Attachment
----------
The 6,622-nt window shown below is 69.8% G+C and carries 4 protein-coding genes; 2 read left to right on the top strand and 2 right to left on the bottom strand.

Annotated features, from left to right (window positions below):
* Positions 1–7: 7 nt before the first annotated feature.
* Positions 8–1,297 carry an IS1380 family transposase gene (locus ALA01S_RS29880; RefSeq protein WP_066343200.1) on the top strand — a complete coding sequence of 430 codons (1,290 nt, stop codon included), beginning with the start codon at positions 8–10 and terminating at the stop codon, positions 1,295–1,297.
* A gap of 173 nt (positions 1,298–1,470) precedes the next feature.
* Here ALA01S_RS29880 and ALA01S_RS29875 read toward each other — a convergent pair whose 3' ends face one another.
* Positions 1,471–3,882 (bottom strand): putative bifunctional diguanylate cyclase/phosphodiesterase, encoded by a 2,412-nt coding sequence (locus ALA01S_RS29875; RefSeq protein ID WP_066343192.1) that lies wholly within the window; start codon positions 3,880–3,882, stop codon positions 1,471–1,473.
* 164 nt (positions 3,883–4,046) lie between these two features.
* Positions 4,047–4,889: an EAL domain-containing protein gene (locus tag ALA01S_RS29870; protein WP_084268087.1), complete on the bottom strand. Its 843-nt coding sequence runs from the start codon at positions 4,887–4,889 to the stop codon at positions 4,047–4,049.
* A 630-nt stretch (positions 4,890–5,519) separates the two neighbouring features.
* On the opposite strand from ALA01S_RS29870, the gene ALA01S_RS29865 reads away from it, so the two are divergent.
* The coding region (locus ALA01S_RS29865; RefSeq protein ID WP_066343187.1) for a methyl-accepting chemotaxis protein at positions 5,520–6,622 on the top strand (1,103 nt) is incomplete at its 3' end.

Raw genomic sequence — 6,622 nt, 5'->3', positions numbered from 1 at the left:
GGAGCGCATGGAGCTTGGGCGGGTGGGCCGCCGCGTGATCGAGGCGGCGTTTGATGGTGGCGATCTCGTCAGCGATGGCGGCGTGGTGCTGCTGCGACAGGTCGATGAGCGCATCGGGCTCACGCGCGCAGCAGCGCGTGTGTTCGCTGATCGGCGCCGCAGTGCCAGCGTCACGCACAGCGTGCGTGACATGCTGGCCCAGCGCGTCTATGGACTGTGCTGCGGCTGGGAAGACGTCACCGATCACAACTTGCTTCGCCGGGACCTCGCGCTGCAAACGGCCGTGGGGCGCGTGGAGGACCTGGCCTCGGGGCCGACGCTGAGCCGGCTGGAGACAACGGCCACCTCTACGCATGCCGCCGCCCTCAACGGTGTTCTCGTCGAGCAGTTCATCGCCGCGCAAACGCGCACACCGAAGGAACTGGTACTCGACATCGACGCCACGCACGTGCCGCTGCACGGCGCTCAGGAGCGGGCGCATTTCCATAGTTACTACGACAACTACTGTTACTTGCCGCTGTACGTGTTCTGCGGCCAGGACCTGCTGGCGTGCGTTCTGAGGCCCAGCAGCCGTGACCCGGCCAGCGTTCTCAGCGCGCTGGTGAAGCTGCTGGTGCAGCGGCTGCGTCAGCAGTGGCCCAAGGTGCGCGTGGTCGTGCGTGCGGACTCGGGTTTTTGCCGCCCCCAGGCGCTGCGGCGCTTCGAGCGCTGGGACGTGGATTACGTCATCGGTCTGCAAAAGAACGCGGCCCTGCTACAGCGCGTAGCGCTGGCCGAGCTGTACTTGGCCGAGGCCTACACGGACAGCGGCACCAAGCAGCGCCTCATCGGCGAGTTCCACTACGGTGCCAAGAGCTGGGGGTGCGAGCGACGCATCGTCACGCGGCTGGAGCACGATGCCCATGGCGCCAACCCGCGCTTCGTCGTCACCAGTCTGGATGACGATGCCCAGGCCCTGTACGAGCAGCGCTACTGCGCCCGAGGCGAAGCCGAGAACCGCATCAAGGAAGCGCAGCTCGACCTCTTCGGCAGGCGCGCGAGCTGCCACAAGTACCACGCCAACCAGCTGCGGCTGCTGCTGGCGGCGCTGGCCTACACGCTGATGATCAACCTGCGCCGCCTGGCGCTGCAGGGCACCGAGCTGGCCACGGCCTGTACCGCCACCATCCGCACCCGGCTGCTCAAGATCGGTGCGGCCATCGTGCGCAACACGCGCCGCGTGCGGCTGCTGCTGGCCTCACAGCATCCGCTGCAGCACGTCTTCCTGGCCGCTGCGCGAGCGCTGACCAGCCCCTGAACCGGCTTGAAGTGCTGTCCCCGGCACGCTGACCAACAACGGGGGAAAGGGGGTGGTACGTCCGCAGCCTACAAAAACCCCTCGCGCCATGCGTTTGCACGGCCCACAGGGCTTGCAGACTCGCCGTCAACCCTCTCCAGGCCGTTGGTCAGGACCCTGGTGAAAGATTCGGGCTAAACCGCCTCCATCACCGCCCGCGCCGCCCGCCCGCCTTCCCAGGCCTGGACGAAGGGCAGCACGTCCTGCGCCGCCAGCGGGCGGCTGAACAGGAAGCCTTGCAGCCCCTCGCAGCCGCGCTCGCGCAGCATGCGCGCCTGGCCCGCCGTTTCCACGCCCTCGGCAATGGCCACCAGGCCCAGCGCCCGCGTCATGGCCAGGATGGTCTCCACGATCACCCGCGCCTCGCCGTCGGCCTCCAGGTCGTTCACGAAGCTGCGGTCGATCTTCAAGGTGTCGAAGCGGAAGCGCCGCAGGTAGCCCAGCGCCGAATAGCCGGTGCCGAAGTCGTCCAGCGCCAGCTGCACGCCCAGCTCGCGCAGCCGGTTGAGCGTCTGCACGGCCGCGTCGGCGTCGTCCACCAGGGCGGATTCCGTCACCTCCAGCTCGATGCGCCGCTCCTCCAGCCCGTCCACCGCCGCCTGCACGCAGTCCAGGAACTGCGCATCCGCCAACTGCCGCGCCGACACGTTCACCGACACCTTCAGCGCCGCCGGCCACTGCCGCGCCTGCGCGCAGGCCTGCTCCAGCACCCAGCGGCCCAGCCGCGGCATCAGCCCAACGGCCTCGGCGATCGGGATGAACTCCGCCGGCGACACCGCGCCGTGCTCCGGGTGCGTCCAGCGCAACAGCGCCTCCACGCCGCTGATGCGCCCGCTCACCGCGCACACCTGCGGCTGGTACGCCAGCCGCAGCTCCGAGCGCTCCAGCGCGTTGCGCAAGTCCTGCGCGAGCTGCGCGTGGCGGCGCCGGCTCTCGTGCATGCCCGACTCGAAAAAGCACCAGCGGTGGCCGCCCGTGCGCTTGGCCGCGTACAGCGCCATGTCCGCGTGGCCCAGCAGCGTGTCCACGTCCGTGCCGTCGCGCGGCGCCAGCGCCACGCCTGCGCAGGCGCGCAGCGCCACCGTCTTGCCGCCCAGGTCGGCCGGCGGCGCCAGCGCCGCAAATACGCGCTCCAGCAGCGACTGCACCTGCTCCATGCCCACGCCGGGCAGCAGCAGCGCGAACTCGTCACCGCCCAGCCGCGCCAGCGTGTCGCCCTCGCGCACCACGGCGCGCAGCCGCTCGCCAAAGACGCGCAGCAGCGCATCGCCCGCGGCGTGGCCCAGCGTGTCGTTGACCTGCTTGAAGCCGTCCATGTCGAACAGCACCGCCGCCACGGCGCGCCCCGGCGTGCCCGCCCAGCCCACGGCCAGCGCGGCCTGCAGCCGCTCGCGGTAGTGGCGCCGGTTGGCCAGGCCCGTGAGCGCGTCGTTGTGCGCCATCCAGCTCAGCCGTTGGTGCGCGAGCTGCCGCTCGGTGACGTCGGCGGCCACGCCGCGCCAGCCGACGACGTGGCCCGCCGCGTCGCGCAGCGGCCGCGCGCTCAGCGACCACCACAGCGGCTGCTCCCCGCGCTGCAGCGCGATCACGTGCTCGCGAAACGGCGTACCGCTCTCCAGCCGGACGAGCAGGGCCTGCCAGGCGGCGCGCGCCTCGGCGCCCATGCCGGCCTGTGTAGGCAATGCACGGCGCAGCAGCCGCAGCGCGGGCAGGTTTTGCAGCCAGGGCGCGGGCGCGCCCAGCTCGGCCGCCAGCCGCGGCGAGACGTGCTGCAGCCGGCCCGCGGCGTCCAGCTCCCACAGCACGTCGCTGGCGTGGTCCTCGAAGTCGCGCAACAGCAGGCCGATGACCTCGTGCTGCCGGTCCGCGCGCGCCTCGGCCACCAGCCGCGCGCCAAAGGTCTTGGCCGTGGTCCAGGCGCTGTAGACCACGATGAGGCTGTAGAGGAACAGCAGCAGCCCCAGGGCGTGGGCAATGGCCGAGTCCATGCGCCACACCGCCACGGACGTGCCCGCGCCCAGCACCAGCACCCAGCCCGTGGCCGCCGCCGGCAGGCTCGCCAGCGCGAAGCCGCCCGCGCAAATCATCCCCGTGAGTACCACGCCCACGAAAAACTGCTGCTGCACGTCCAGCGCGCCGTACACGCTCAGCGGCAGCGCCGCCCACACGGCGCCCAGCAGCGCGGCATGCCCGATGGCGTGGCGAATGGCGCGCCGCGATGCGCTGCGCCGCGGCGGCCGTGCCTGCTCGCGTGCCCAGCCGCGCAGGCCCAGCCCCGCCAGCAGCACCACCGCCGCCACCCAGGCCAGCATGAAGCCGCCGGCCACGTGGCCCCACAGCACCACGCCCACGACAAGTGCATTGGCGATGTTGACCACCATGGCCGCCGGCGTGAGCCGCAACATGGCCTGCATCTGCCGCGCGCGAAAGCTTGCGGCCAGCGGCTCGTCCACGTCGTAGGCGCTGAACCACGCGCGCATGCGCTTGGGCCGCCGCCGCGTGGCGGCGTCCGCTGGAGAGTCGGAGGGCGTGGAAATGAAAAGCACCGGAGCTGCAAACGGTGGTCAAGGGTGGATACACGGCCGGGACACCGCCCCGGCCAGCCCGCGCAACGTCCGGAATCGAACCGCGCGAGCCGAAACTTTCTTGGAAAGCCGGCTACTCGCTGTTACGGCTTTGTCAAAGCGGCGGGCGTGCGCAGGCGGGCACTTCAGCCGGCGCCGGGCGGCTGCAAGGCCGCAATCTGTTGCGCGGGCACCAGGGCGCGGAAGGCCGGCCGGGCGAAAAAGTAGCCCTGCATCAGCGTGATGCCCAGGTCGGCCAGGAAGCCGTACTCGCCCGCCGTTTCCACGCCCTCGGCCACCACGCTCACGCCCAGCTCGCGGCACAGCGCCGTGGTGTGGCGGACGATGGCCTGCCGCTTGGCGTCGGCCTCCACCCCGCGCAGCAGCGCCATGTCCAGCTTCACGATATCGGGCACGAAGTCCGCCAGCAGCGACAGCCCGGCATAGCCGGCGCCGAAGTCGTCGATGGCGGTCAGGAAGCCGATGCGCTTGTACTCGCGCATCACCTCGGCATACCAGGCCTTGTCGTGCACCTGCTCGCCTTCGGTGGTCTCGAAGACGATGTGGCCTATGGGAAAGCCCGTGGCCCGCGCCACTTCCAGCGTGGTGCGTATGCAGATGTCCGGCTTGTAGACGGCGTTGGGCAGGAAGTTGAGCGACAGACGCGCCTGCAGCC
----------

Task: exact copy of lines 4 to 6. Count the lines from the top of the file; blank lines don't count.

* Positions 8–1,297 carry an IS1380 family transposase gene (locus ALA01S_RS29880; RefSeq protein WP_066343200.1) on the top strand — a complete coding sequence of 430 codons (1,290 nt, stop codon included), beginning with the start codon at positions 8–10 and terminating at the stop codon, positions 1,295–1,297.
* A gap of 173 nt (positions 1,298–1,470) precedes the next feature.
* Here ALA01S_RS29880 and ALA01S_RS29875 read toward each other — a convergent pair whose 3' ends face one another.